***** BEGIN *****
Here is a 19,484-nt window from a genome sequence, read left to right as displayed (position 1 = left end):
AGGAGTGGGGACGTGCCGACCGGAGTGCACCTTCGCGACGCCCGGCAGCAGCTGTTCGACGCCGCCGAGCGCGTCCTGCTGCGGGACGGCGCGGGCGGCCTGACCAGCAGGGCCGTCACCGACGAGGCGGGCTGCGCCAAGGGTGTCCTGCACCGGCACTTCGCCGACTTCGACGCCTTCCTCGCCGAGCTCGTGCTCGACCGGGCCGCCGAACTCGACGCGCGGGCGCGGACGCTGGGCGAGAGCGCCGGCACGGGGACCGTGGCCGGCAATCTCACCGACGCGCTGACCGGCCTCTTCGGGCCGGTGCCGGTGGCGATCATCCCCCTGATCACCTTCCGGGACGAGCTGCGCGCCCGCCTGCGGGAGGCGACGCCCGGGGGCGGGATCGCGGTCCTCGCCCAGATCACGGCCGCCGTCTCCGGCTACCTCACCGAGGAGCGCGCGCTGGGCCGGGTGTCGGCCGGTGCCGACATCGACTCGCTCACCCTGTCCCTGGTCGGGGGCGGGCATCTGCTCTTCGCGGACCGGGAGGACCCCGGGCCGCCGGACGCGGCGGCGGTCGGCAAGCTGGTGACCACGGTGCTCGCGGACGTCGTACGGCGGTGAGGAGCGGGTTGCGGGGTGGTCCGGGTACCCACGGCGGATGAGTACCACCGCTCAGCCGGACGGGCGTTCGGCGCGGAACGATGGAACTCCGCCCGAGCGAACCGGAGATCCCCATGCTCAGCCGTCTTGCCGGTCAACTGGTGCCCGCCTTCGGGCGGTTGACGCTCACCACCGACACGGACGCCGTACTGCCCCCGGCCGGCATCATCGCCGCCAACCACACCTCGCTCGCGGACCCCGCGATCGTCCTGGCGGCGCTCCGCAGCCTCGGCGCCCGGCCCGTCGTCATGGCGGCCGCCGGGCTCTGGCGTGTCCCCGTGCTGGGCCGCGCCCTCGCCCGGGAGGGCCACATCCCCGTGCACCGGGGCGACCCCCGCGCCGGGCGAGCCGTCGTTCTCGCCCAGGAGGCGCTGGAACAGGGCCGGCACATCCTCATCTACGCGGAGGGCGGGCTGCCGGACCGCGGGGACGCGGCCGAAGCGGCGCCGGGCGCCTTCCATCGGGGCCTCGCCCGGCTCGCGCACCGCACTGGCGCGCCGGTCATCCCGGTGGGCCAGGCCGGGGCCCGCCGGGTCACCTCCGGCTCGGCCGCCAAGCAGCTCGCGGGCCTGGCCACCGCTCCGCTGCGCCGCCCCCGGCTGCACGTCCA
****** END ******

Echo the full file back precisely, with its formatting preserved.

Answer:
Here is a 19,484-nt window from a genome sequence, read left to right as displayed (position 1 = left end):
AGGAGTGGGGACGTGCCGACCGGAGTGCACCTTCGCGACGCCCGGCAGCAGCTGTTCGACGCCGCCGAGCGCGTCCTGCTGCGGGACGGCGCGGGCGGCCTGACCAGCAGGGCCGTCACCGACGAGGCGGGCTGCGCCAAGGGTGTCCTGCACCGGCACTTCGCCGACTTCGACGCCTTCCTCGCCGAGCTCGTGCTCGACCGGGCCGCCGAACTCGACGCGCGGGCGCGGACGCTGGGCGAGAGCGCCGGCACGGGGACCGTGGCCGGCAATCTCACCGACGCGCTGACCGGCCTCTTCGGGCCGGTGCCGGTGGCGATCATCCCCCTGATCACCTTCCGGGACGAGCTGCGCGCCCGCCTGCGGGAGGCGACGCCCGGGGGCGGGATCGCGGTCCTCGCCCAGATCACGGCCGCCGTCTCCGGCTACCTCACCGAGGAGCGCGCGCTGGGCCGGGTGTCGGCCGGTGCCGACATCGACTCGCTCACCCTGTCCCTGGTCGGGGGCGGGCATCTGCTCTTCGCGGACCGGGAGGACCCCGGGCCGCCGGACGCGGCGGCGGTCGGCAAGCTGGTGACCACGGTGCTCGCGGACGTCGTACGGCGGTGAGGAGCGGGTTGCGGGGTGGTCCGGGTACCCACGGCGGATGAGTACCACCGCTCAGCCGGACGGGCGTTCGGCGCGGAACGATGGAACTCCGCCCGAGCGAACCGGAGATCCCCATGCTCAGCCGTCTTGCCGGTCAACTGGTGCCCGCCTTCGGGCGGTTGACGCTCACCACCGACACGGACGCCGTACTGCCCCCGGCCGGCATCATCGCCGCCAACCACACCTCGCTCGCGGACCCCGCGATCGTCCTGGCGGCGCTCCGCAGCCTCGGCGCCCGGCCCGTCGTCATGGCGGCCGCCGGGCTCTGGCGTGTCCCCGTGCTGGGCCGCGCCCTCGCCCGGGAGGGCCACATCCCCGTGCACCGGGGCGACCCCCGCGCCGGGCGAGCCGTCGTTCTCGCCCAGGAGGCGCTGGAACAGGGCCGGCACATCCTCATCTACGCGGAGGGCGGGCTGCCGGACCGCGGGGACGCGGCCGAAGCGGCGCCGGGCGCCTTCCATCGGGGCCTCGCCCGGCTCGCGCACCGCACTGGCGCGCCGGTCATCCCGGTGGGCCAGGCCGGGGCCCGCCGGGTCACCTCCGGCTCGGCCGCCAAGCAGCTCGCGGGCCTGGCCACCGCTCCGCTGCGCCGCCCCCGGCTGCACGTCCA